|Hoyt & Roberts, comps. Hoyts New Cyclopedia of Practical Quotations. 1922.|
|When all thy mercies, O my God,|
My rising soul surveys,
Transported with the view Im lost,
In wonder, love and praise.
|Have mercy upon us miserable sinners.|
Book of Common Prayer. Litany.
|Mercy to him that shows it, is the rule.|
CowperTask. Bk. VI. L. 595.
|And shut the gates of mercy on mankind.|
GrayElegy in a Country Churchyard. St. 17.
|A sentinel angel sitting high in glory|
Heard this shrill wail ring out from Purgatory:
Have mercy, mighty angel, hear my story!
John HayA Womans Love.
|Being all fashioned of the self-same dust,|
Let us be merciful as well as just.
LongfellowTales of a Wayside Inn. Pt. III. The Students Tale. Emma and Eginhard. L. 177.
|The corn that makes the holy bread|
By which the soul of man is fed,
The holy bread, the food unpriced,
Thy everlasting mercy, Christ.
MasefieldEverlasting Mercy. St. 88.
|Mercy stood in the cloud, with eye that wept|
PollokThe Course of Time. Bk. III. L. 658.
| To hide the fault I see:|
That mercy I to others show,
That mercy show to me.
|Tis vain to flee; till gentle Mercy show|
Her better eye, the farther off we go,
The swing of Justice deals the mightier blow.
QuarlesEmblems. Bk. III. Emblem XVI.
| Think not the good,|
The gentle deeds of mercy thou hast done,
Shall die forgotten all; the poor, the prisoner,
The fatherless, the friendless, and the widow,
Who daily owe the bounty of thy hand,
Shall cry to Heaven, and pull a blessing on thee.
Nicholas RoweJane Shore. Act I. Sc. 2. L. 173.
|Mortem misericors sæpe pro vita dabit.|
Mercy often inflicts death.
| Whereto serves mercy,|
But to confront the visage of offence?
Hamlet. Act III. Sc. 3. L. 46.
|You must not dare, for shame, to talk of mercy;|
For your own reasons turn into your bosoms,
As dogs upon their masters, worrying you.
Henry V. Act II. Sc. 2. L. 81.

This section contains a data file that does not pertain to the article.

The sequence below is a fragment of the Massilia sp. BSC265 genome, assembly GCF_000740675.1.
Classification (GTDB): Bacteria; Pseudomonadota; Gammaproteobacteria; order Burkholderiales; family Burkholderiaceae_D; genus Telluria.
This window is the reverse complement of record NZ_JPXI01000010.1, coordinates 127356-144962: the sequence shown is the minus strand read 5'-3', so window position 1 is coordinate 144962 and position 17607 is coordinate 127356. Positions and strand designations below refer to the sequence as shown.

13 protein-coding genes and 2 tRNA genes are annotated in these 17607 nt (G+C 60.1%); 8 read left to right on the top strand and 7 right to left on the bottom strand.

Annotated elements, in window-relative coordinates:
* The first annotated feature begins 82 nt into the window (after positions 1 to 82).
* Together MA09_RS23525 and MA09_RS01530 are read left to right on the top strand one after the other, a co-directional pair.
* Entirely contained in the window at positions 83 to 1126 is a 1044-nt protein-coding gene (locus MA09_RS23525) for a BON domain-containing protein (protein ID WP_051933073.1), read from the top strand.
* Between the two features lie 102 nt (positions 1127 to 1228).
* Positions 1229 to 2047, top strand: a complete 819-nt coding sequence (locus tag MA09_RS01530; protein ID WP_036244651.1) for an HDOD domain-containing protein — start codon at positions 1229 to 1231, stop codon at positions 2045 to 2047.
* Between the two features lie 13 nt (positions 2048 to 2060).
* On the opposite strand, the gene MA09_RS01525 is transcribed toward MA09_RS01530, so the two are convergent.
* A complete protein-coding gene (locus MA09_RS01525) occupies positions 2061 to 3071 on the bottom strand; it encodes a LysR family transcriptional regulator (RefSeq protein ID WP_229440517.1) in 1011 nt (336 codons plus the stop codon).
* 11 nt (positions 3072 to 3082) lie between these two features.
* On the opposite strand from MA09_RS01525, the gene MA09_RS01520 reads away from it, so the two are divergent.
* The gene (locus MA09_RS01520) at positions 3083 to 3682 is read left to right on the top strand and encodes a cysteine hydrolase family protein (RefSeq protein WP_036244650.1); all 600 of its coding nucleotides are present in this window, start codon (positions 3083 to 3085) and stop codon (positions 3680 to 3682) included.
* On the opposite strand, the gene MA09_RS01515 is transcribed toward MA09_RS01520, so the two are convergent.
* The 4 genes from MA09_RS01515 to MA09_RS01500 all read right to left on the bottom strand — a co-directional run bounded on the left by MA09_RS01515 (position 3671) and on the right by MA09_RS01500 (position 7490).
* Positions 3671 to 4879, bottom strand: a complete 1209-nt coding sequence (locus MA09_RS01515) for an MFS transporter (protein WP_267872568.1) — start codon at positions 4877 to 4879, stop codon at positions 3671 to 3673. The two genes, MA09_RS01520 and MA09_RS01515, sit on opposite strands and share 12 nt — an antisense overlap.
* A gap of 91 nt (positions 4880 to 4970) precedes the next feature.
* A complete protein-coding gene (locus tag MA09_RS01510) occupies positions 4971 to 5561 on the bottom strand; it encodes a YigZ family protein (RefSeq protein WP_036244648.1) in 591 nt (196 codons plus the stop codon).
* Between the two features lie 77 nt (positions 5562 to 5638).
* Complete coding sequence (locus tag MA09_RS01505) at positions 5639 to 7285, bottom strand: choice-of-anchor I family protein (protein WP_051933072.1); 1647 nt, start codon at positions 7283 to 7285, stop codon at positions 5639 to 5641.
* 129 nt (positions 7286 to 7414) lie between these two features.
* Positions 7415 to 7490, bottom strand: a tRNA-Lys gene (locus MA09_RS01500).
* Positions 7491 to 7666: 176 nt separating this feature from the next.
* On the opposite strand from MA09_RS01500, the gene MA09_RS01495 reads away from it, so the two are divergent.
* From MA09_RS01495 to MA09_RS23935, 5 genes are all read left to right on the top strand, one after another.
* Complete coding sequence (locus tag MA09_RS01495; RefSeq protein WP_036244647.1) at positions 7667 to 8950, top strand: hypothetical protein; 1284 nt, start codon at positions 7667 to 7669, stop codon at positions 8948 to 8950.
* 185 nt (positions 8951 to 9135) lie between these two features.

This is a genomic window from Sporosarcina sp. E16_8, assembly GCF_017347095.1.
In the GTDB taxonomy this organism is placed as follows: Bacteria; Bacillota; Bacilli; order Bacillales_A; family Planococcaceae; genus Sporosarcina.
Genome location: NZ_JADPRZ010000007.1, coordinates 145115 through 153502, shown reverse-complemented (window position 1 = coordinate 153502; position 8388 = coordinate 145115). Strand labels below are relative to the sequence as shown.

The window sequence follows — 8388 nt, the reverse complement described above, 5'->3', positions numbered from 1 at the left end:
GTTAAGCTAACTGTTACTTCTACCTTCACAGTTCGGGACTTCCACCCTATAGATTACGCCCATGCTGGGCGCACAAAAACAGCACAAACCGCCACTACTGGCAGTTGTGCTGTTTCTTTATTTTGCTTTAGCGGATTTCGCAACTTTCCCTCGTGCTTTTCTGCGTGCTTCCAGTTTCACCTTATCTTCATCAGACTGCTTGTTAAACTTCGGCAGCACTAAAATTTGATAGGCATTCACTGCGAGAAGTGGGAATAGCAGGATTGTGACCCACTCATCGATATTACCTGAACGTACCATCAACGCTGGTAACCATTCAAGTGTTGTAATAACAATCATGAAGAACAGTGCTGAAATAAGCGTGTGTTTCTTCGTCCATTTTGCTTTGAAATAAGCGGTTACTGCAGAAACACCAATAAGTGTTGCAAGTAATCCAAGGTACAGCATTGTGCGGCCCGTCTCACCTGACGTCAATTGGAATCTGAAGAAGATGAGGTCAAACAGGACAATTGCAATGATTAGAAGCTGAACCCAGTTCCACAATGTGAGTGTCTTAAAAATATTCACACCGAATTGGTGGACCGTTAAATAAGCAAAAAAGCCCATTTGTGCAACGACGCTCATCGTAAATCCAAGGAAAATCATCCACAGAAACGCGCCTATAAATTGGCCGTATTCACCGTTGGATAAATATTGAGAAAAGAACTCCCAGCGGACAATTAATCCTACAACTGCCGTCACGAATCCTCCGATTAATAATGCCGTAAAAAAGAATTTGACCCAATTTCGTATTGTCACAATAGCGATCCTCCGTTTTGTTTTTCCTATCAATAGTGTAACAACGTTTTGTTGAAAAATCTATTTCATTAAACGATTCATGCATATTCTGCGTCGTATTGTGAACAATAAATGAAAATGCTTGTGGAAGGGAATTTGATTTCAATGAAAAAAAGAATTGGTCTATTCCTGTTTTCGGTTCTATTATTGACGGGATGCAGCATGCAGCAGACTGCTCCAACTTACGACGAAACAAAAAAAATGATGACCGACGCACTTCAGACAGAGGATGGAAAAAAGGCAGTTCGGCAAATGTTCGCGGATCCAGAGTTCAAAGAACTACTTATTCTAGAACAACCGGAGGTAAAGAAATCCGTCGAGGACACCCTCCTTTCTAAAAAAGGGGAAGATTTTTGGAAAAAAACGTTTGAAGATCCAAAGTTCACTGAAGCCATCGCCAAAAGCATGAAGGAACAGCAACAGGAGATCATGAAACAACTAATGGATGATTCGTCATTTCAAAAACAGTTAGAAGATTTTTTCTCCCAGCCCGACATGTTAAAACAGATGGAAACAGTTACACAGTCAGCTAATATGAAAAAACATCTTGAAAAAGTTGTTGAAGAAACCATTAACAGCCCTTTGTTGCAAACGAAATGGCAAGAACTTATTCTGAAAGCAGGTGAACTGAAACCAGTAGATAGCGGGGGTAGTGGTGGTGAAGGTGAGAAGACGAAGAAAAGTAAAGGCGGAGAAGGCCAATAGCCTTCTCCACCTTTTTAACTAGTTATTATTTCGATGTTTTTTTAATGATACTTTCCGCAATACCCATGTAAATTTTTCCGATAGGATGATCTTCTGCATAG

|Open thy gate of mercy, gracious God!|
My soul flies through these wounds to seek out thee.
Henry VI. Pt. III. Act I. Sc. 4. L. 177.
|Mercy is not itself, that oft looks so;|
Pardon is still the nurse of second woe.
Measure for Measure. Act II. Sc. 1. L. 297.
|The quality of mercy is not straind|
It droppeth as the gentle rain from heaven
Upon the place beneath: it is twice blest;
It blesseth him that gives and him that takes;
Tis mightiest in the mightiest; it becomes
The throned monarch better than his crown;
His sceptre shows the force of temporal power,
The attribute to awe and majesty,
Wherein doth sit the dread and fear of kings;
But mercy is above this sceptred sway;
It is enthroned in the hearts of kings,
It is an attribute to God himself;
And earthly power doth then show likest Gods
When mercy seasons justice.
Merchant of Venice. Act IV. Sc. 1. L. 184.
| We do pray for mercy;|
And that same prayer doth teach us all to render
The deeds of mercy.
Merchant of Venice. Act IV. Sc. 1. L. 198.
|Mercy but murders, pardoning those that kill.|
Romeo and Juliet. Act III. Sc. 1. L. 202.
|Who will not mercie unto others show,|
How can he mercie ever hope to have?
SpenserFaerie Queene. Bk. VI. Canto I. St. 42.
|Pulchrum est vitam donare minori.|
It is noble to grant life to the vanquished.
StatiusThebais. VI. 816.
|Sweet Mercy! to the gates of Heaven|
This Minstrel lead, his sins forgiven;
The rueful conflict, the heart riven
With vain endeavour,
And memory of earths bitter leaven
WordsworthThoughts Suggested on the Banks of the Nith.